Silently Attentive

Silently Attentive

Twentieth Sunday of the Year. fr Timothy Radcliffe draws attention to the silence of Jesus in His encounter with the Canaanite woman.

This is an extraordinary story. This woman asks Jesus to heal her daughter; he objects that he has come only to the lost sheep of Israel. She persists and eventually he does as she asked.

What has happened? One explanation might be that she persuaded Jesus to make an exception. He has a rule but her faith is so strong that he makes an exception for her. ‘I have come only to the lost sheep of Israel and for you.’

There is another way of understanding the story which I think is more convincing. This incident is part of a slow transformation in the mission of Jesus. He had sent his disciples only to the lost sheep of Israel, but here he is in Gentile land. This story comes between the feeding of the five thousand, which is usually taken to be symbolic of the mission to the Jews, and the feeding of the four thousand, which is seen as pointing to the mission to the Gentiles. Jesus had told the woman there was only enough bread was for the children of the household, and then suddenly there is more than enough bread for everyone, seven baskets full.

So what is happening in this conversation between Jesus and the Canaanite woman is not that he makes an exception. It is a moment in a gradual turning of Jesus to the Gentiles. And at the centre of this is the beautiful moment of his silence. She makes her request and, the gospel says, ‘he did not answer her a word.’ Jesus is silent.

There all sorts of silences in the gospels. There is the silence of Jesus as he writes in the earth when the mob bring to him the woman caught in adultery. This is the silence that undoes the murderous passion of the lynch mob. There is the silence of Jesus during his trial by Pilate. This is the silence of the suffering servant of Isaiah, who opens not his mouth. This is the silence of endurance. There is the silence of the women when they find the empty tomb. They said nothing to anyone for they were afraid. This is the silence of fear. And there is this silence of Jesus faced with the woman.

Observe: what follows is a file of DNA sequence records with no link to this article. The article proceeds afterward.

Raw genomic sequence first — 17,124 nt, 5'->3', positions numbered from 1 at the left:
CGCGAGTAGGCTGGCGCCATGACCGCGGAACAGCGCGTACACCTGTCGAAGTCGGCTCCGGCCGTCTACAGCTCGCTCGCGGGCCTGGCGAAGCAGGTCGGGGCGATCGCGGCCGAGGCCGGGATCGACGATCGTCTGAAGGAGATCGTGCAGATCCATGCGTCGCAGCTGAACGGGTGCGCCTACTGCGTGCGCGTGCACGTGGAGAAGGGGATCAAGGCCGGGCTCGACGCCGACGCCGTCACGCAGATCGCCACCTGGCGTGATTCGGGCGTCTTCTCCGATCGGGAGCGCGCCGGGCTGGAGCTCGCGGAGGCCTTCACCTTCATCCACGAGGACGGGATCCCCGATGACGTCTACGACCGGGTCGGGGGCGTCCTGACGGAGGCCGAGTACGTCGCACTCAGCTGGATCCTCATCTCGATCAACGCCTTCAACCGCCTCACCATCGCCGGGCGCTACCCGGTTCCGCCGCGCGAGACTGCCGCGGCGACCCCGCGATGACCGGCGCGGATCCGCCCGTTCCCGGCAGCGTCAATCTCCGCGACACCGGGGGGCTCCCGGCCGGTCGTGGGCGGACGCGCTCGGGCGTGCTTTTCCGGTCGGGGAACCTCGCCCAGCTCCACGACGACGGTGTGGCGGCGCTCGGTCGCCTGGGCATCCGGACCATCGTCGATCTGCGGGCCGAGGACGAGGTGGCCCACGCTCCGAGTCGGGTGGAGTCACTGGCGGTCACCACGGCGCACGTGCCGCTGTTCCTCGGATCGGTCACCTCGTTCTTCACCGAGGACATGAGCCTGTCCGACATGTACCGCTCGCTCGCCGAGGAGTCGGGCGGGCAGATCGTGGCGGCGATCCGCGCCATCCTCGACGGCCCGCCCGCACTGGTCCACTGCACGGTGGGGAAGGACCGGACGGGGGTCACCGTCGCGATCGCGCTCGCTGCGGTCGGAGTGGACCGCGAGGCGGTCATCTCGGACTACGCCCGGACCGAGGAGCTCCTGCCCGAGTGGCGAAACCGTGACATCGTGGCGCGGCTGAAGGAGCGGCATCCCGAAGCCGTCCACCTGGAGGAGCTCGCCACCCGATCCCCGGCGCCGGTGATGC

This silence is not a rebuff. He is silent because he is listening to her. It is rooted in his silent listening to his Father. St Ignatius of Antioch said that Jesus is the Word that sprung from the silence of the Father. It is the silence in which something new is germinating. As Yeats wrote, ‘Like a long-legged fly upon the stream/ His mind moves upon silence.’

Jesus replies that he is sent only to the lost sheep of the house of Israel, and then when she kneels, he says to her that it is not fair for the children’s bread to be given to the dogs. These are not so much refusals of her request as testing the ground. He is feeling his way forward to a new answer, trying out the objections.

It takes time to open our hearts and minds to strangers and see them as brothers and sisters. The pace cannot be forced. We learn to listen to people with accents other than our own, and faces that perhaps look different, discovering how close we are. All this requires a deep interior tranquillity in which in a new way of seeing the world can unfold.

Today we face all sorts of new questions. The financial crisis is forcing many people to question the ethics of our economic system. We are becoming aware of the vast inequalities which are tearing apart our own country. The ecological crisis is provoking new questions about our place in the universe and our obligations to the environment. New scientific discoveries are facing us with all sorts of complex bio-ethical questions that are utterly beyond my comprehension.

We will only find our way forward to new and true answers if we learn how to be silent. We need silence in which to attend to those who question, and silence to attend to God and his Word. New questions can be frightening. We have to resist the temptation of the disciples, which is to get rid of the question, not to even entertain it. Just give her what she asks and she will leave us alone! We need that contemplative silence in which, by the grace of God, the new can happen in our lives.

fr Nicholas Crowe’s sermon for the Solemnity of the Assumption can be found here.

Readings: Isaiah 56:1,6-7 | Romans 11:13-15,29-32 | Matthew 15:21-28

fr Timothy Radcliffe was Master of the Order of Preachers from 1992 to 2001. A member of the community at Blackfriars, Oxford, he is the author of a number of very popular books and an internationally reputed speaker and retreat-giver.